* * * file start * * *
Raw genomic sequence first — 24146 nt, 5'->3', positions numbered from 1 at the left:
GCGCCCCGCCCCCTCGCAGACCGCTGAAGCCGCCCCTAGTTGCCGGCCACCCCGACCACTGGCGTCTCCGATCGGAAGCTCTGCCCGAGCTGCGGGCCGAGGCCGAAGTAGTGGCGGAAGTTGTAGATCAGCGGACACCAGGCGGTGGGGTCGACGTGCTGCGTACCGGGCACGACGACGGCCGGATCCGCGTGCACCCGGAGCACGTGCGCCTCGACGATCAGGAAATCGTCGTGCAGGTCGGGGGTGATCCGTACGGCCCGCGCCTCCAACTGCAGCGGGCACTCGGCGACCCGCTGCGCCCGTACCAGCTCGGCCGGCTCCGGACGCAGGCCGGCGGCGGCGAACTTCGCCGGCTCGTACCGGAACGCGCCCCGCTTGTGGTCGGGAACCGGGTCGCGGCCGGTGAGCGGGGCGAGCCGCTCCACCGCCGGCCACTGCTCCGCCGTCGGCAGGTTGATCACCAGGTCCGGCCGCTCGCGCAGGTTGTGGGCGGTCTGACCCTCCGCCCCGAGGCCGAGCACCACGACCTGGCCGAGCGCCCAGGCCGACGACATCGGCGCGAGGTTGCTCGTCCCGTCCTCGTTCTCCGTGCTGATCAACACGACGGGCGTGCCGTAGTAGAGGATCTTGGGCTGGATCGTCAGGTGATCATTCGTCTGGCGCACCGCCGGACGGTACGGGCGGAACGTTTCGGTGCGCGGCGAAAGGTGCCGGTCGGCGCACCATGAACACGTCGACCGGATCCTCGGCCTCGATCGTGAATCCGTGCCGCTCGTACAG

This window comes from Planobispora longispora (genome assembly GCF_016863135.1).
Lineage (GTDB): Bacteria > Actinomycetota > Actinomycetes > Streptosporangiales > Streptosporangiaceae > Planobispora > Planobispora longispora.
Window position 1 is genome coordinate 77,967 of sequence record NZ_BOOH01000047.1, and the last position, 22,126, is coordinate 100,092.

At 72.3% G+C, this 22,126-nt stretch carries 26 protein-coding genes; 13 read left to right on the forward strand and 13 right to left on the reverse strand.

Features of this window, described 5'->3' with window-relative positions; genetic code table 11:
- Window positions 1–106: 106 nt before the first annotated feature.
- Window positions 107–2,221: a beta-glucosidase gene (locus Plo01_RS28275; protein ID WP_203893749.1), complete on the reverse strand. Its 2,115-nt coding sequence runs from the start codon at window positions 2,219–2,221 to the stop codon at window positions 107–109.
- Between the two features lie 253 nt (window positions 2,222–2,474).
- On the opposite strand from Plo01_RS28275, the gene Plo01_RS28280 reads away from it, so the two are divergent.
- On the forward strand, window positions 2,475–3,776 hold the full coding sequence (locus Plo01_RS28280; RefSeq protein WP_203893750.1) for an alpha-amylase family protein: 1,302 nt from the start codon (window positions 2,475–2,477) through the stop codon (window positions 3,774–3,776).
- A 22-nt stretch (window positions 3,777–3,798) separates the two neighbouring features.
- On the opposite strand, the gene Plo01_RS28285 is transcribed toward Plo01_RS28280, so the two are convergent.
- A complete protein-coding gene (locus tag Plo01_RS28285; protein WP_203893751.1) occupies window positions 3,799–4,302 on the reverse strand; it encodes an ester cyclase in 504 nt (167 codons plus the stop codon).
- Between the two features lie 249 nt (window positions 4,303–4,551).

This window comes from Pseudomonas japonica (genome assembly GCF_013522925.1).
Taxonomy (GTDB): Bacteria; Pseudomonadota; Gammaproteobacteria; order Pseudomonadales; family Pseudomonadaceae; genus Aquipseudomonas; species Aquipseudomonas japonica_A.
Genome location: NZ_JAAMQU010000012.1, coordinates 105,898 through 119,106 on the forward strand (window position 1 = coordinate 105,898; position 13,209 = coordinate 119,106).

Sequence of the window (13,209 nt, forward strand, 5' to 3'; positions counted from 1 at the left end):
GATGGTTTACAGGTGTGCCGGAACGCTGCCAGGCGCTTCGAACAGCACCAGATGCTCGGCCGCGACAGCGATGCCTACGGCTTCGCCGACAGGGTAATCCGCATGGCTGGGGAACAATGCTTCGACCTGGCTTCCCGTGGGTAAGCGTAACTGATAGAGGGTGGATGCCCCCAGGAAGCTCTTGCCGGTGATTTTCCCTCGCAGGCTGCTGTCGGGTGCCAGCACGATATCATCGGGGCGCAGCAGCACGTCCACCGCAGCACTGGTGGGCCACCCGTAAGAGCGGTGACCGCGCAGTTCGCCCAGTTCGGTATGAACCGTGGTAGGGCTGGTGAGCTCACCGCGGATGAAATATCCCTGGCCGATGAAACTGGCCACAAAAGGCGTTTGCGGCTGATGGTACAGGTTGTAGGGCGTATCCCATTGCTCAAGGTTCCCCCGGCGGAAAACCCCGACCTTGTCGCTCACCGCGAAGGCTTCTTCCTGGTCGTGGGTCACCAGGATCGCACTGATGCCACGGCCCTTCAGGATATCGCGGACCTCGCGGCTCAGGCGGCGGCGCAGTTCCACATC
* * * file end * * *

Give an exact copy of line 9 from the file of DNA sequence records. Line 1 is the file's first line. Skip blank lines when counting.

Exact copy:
- Window positions 107–2,221: a beta-glucosidase gene (locus Plo01_RS28275; protein ID WP_203893749.1), complete on the reverse strand. Its 2,115-nt coding sequence runs from the start codon at window positions 2,219–2,221 to the stop codon at window positions 107–109.